HORSE RACING—Dahlia ($6.80), ridden by Ron Turcotte, put on a startling burst of speed at the top of the stretch in the 1½-mile weight-for-age Man 'o War Stakes at Belmont Park to score a two-length victory over Crafty Khale in 2:26[3/5] on the grass course. The win boosted the filly's lifetime earnings to $1,111,410.
TENNIS—The U.S. clinched its first-round series in the 1975 Davis Cup competition when Erik van Dillen and Charles Pasarell defeated the Commonwealth Caribbean doubles team of Leo Rolle and John Antonas 6-2, 6-1, 6-1 in Nassau. The win gave the U.S. a 3-0 advantage in the three-of-five match.
Fourth-seeded ILIE NASTASE of Rumania defeated second-seeded Bjorn Borg of Sweden 6-4, 5-7, 6-2, 4-6, 6-4, to win the men's singles title in the $75,000 Melia International Open in Madrid. The women's singles title went to Helga Masthoff of West Germany, who beat Tine Zwaan of The Netherlands 6-2, 6-4.
WRESTLING—The Soviet Union dominated the 19th World Greco-Roman wrestling championship in Katowice, Poland, winning six golds, three silvers and one bronze medal in the 10-event tournament. The best showing by a non-Eastern European country was Sweden's ninth place. Karoly Kancsar of Lincoln, Neb. turned in the best U.S. performance, finishing fifth to Russia's Vladimir Zubkov in the paperweight division.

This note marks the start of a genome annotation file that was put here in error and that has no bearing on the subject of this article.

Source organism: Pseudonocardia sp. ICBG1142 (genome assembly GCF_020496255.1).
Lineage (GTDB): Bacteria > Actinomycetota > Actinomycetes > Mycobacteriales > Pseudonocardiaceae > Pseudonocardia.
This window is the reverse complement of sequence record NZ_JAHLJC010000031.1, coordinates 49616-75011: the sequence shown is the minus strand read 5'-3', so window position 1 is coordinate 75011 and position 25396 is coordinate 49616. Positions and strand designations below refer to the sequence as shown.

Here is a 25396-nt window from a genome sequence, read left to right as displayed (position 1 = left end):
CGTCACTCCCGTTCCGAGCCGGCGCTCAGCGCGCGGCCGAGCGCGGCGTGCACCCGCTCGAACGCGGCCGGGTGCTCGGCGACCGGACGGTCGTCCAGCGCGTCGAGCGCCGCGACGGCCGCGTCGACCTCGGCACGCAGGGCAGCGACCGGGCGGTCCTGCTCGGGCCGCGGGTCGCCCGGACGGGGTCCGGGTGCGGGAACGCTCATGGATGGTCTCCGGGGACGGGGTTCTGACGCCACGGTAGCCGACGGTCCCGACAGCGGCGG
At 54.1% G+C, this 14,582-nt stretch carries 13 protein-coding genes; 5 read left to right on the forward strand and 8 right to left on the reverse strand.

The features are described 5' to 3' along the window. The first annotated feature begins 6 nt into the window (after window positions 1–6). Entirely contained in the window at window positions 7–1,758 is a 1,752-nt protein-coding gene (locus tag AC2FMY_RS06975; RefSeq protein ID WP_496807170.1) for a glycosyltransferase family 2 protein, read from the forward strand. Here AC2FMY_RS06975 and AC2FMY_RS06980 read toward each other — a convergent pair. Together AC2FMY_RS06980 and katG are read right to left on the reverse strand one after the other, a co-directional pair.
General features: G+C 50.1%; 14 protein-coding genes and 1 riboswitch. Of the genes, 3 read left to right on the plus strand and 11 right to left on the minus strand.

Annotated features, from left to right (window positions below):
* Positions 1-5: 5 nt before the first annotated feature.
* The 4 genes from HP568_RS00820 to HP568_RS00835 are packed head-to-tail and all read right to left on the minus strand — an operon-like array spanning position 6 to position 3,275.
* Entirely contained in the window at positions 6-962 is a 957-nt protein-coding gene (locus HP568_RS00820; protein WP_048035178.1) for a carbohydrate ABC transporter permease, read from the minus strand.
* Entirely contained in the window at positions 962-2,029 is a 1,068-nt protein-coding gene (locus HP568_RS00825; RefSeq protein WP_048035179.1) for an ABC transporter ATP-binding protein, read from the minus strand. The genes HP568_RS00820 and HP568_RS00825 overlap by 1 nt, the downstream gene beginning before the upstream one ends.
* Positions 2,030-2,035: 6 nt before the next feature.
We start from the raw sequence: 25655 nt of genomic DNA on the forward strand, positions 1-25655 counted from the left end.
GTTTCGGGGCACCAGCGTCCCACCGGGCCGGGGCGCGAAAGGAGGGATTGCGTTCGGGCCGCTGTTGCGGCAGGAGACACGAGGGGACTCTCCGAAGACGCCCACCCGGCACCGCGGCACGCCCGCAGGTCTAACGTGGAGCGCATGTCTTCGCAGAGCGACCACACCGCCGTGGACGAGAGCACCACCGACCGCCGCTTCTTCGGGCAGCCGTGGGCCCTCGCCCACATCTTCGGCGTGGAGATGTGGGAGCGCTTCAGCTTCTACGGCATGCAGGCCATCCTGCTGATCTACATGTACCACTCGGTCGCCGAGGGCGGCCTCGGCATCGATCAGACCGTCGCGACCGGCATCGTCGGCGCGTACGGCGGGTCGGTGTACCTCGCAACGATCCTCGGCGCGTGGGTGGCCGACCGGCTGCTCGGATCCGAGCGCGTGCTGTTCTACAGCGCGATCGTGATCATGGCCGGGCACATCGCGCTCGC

MILEPOSTS—FOLDED: The Detroit Wheels and the Jacksonville Sharks, after the World Football League failed to find new investors to take over the financially troubled franchises. The WFL will keep the team rosters intact for the time being on the chance that new owners can be found before next season.
INJURED: DAVE COWENS, 6'9" center for the Boston Celtics, who broke a bone in his right foot during an NBA exhibition game with the Milwaukee Bucks, and KAREEM ABDUL-JABBAR, the Bucks' 7'2" center, who is nursing an eye injury and a broken bone in his right hand.
NAMED: As head coach of the 1976 U.S. Olympic men's track and field squad, DR. LEROY WALKER, track coach at North Carolina Central College.
DIED: STEVE HAMAS, 67, former heavyweight contender who in 1934 defeated Max Schmeling in a 12-round, non-title bout; after a long illness; in Northport, N.Y.